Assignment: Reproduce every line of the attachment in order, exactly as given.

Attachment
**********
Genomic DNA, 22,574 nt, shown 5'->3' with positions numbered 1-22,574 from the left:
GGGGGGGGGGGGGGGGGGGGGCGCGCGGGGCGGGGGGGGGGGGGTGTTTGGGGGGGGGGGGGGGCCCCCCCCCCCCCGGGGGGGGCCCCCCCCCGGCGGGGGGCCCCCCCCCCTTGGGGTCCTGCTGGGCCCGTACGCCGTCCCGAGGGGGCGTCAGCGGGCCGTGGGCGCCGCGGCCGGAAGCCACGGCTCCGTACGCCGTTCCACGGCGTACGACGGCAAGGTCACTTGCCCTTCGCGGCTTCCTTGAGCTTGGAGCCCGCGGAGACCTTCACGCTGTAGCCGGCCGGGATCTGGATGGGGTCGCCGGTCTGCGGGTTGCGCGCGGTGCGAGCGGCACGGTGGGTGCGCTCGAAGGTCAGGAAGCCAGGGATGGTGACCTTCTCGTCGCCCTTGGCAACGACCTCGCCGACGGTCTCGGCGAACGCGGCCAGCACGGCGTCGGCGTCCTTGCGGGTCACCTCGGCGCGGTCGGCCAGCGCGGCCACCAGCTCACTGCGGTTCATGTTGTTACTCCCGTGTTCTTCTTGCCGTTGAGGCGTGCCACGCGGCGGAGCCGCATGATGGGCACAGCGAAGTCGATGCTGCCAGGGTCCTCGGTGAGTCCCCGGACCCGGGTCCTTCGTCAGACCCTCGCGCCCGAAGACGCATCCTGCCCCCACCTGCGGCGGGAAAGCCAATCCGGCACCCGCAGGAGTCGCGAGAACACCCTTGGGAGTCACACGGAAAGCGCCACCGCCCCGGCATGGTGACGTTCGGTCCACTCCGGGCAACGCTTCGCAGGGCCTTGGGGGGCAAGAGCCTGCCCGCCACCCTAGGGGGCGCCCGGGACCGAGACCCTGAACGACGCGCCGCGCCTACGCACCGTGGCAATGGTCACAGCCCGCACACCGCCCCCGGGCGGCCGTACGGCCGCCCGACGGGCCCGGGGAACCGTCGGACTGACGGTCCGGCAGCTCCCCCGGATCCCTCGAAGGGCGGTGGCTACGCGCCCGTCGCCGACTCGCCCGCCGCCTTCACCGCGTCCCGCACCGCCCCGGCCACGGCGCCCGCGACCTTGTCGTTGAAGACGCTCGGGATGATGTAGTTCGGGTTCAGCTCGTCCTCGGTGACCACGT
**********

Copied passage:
Genomic DNA, 22,574 nt, shown 5'->3' with positions numbered 1-22,574 from the left:
GGGGGGGGGGGGGGGGGGGGGCGCGCGGGGCGGGGGGGGGGGGGTGTTTGGGGGGGGGGGGGGGCCCCCCCCCCCCCGGGGGGGGCCCCCCCCCGGCGGGGGGCCCCCCCCCCTTGGGGTCCTGCTGGGCCCGTACGCCGTCCCGAGGGGGCGTCAGCGGGCCGTGGGCGCCGCGGCCGGAAGCCACGGCTCCGTACGCCGTTCCACGGCGTACGACGGCAAGGTCACTTGCCCTTCGCGGCTTCCTTGAGCTTGGAGCCCGCGGAGACCTTCACGCTGTAGCCGGCCGGGATCTGGATGGGGTCGCCGGTCTGCGGGTTGCGCGCGGTGCGAGCGGCACGGTGGGTGCGCTCGAAGGTCAGGAAGCCAGGGATGGTGACCTTCTCGTCGCCCTTGGCAACGACCTCGCCGACGGTCTCGGCGAACGCGGCCAGCACGGCGTCGGCGTCCTTGCGGGTCACCTCGGCGCGGTCGGCCAGCGCGGCCACCAGCTCACTGCGGTTCATGTTGTTACTCCCGTGTTCTTCTTGCCGTTGAGGCGTGCCACGCGGCGGAGCCGCATGATGGGCACAGCGAAGTCGATGCTGCCAGGGTCCTCGGTGAGTCCCCGGACCCGGGTCCTTCGTCAGACCCTCGCGCCCGAAGACGCATCCTGCCCCCACCTGCGGCGGGAAAGCCAATCCGGCACCCGCAGGAGTCGCGAGAACACCCTTGGGAGTCACACGGAAAGCGCCACCGCCCCGGCATGGTGACGTTCGGTCCACTCCGGGCAACGCTTCGCAGGGCCTTGGGGGGCAAGAGCCTGCCCGCCACCCTAGGGGGCGCCCGGGACCGAGACCCTGAACGACGCGCCGCGCCTACGCACCGTGGCAATGGTCACAGCCCGCACACCGCCCCCGGGCGGCCGTACGGCCGCCCGACGGGCCCGGGGAACCGTCGGACTGACGGTCCGGCAGCTCCCCCGGATCCCTCGAAGGGCGGTGGCTACGCGCCCGTCGCCGACTCGCCCGCCGCCTTCACCGCGTCCCGCACCGCCCCGGCCACGGCGCCCGCGACCTTGTCGTTGAAGACGCTCGGGATGATGTAGTTCGGGTTCAGCTCGTCCTCGGTGACCACGT